Five years ago, an arbitral tribunal convened pursuant to the dispute settlement provisions of the Law of the Sea Convention rejected China’s expansive maritime claims in the South China Sea, finding them to be incompatible with the United Nations Convention on the Law of the Sea. T
he South China Sea is one of the world’s busiest shipping areas, dotted with numerous miniscule and uninhabited islands, low-tide elevations, and submerged features, many of which are surrounded by rich fishing waters. The area may also be sitting on rich mineral deposits, including oil and natural gas. China, Taiwan, the Philippines, Malaysia, Brunei and Vietnam have competing territorial claims to islands in the South China Sea and overlapping maritime claims.
Since 2013, the People’s Republic of China has exacerbated South China Sea disputes by engaging in widescale land reclamation and militarization of disputed South China Sea features. Beijing has also taken provocative actions to intimidate and bully other Southeast Asian claimants to enforce its expansive and unlawful maritime claims.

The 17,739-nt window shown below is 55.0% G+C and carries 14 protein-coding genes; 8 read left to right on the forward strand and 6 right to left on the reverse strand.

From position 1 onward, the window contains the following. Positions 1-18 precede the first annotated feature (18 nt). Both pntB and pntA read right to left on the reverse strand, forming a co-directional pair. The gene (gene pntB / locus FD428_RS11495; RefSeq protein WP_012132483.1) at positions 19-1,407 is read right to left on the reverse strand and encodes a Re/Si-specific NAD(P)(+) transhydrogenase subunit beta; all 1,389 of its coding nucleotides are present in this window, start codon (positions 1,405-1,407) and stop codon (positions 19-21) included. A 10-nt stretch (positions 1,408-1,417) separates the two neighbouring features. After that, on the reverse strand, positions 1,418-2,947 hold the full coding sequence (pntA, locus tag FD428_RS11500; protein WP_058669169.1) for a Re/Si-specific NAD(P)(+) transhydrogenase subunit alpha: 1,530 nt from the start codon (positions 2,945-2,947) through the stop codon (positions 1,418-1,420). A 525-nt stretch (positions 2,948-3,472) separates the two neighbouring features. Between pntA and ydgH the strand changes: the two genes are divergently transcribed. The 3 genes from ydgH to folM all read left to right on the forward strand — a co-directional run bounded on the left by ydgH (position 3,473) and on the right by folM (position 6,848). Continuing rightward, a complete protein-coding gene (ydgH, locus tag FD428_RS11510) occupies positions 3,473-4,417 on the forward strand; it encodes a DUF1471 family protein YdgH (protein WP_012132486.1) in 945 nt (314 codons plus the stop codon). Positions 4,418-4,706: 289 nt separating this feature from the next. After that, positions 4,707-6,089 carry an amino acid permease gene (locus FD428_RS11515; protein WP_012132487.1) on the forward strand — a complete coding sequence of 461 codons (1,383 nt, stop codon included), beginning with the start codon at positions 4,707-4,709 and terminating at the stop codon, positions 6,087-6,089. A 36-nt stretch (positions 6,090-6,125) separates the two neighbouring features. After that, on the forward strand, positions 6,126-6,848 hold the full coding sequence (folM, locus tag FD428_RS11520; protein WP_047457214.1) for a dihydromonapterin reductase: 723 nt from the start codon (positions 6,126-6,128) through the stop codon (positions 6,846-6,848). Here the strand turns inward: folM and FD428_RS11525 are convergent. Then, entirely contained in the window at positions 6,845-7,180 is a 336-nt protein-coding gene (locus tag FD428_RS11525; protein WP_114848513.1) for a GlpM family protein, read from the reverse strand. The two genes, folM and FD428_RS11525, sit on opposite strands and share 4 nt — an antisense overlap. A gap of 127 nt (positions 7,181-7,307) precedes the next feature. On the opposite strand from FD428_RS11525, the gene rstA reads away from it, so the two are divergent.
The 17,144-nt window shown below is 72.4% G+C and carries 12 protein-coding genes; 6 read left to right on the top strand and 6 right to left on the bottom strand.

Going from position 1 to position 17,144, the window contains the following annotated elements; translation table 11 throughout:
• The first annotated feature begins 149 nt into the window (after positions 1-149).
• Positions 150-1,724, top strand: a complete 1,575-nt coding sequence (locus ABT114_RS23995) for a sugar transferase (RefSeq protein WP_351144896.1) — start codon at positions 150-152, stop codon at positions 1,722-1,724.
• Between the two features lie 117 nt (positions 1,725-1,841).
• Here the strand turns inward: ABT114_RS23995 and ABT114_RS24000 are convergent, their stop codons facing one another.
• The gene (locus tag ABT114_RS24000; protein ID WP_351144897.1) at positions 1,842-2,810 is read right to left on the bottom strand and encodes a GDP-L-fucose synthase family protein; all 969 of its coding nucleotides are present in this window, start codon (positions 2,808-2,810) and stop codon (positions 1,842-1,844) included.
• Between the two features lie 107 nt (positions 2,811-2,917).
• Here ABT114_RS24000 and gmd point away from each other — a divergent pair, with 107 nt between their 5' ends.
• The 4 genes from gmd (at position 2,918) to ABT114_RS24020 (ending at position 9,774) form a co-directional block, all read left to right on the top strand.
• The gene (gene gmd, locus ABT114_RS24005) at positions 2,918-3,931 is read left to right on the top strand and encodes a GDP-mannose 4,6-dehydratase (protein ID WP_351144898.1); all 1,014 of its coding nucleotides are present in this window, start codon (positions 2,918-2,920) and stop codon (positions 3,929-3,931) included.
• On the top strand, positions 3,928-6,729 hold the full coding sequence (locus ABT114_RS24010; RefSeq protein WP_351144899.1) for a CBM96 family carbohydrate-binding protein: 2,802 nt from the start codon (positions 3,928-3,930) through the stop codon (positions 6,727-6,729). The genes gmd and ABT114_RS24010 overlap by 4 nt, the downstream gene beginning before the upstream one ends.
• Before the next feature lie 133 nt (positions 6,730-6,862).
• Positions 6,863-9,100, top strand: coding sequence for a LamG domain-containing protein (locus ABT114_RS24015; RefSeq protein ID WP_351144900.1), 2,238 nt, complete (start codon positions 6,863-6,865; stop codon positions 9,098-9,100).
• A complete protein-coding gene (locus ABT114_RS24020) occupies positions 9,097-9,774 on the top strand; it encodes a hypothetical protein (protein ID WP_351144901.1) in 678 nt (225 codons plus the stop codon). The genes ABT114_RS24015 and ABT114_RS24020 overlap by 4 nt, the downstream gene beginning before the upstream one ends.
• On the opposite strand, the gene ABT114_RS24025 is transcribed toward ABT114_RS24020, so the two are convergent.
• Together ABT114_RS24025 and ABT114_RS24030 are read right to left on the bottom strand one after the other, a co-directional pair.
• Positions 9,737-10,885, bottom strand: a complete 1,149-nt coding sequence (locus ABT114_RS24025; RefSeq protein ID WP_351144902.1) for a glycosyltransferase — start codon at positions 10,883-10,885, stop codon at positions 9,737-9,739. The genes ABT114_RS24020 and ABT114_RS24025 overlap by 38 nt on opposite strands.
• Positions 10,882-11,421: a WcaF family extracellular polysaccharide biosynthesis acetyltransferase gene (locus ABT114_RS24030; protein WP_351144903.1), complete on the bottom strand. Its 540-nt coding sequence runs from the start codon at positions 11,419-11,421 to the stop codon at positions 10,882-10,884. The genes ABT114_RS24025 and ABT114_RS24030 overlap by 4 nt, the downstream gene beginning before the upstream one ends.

“Nowhere is the rules-based maritime order under greater threat than in the South China Sea,” said Secretary of State Antony Blinken in a written statement. “The People’s Republic of China,[or PRC], continues to coerce and intimidate Southeast Asian coastal states, threatening freedom of navigation in this critical global throughway.”
At the time of the South China Sea ruling, the tribunal stated that the PRC’s actions through activities such as island-building at Mischief Reef interfered with Manila's sovereign rights in its exclusive economic zone.
Both PRC and the Philippines, pursuant to their treaty obligations under the Law of the Sea Convention, are legally bound to comply with this decision, PRC’s objections to the decision notwithstanding. Nonetheless, the PRC rejected the decision and refused to change its conduct to comply with it.
“The United States reaffirms its July 13, 2020 policy regarding maritime claims in the South China Sea,” said Secretary Blinken, while hereaffirmed that an armed attack on Philippine armed forces, public vessels, or aircraft in the South China Sea would trigger U.S. mutual defense commitments under Article IV of the 1951 U.S.-Philippines Mutual Defense Treaty.
“We call on the PRC to abide by its obligations under international law, cease its provocative behavior, and take steps to reassure the international community that it is committed to the rules-based maritime order that respects the rights of all countries, big and small.”